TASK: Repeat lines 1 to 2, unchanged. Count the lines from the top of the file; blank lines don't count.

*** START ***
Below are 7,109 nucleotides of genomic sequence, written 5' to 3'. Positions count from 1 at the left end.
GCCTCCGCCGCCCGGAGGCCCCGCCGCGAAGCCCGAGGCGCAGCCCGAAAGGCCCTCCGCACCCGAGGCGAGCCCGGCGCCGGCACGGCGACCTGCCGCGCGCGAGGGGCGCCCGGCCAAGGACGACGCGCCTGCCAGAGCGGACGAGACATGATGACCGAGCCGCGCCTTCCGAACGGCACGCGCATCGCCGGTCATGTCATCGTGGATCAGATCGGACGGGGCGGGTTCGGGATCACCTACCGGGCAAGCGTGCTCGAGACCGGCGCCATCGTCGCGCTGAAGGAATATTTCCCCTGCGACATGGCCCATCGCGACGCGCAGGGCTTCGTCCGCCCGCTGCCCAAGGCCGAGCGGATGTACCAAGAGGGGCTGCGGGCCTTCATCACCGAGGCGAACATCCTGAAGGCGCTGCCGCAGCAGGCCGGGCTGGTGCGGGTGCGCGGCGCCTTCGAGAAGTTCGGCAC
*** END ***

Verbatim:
Below are 7,109 nucleotides of genomic sequence, written 5' to 3'. Positions count from 1 at the left end.
GCCTCCGCCGCCCGGAGGCCCCGCCGCGAAGCCCGAGGCGCAGCCCGAAAGGCCCTCCGCACCCGAGGCGAGCCCGGCGCCGGCACGGCGACCTGCCGCGCGCGAGGGGCGCCCGGCCAAGGACGACGCGCCTGCCAGAGCGGACGAGACATGATGACCGAGCCGCGCCTTCCGAACGGCACGCGCATCGCCGGTCATGTCATCGTGGATCAGATCGGACGGGGCGGGTTCGGGATCACCTACCGGGCAAGCGTGCTCGAGACCGGCGCCATCGTCGCGCTGAAGGAATATTTCCCCTGCGACATGGCCCATCGCGACGCGCAGGGCTTCGTCCGCCCGCTGCCCAAGGCCGAGCGGATGTACCAAGAGGGGCTGCGGGCCTTCATCACCGAGGCGAACATCCTGAAGGCGCTGCCGCAGCAGGCCGGGCTGGTGCGGGTGCGCGGCGCCTTCGAGAAGTTCGGCAC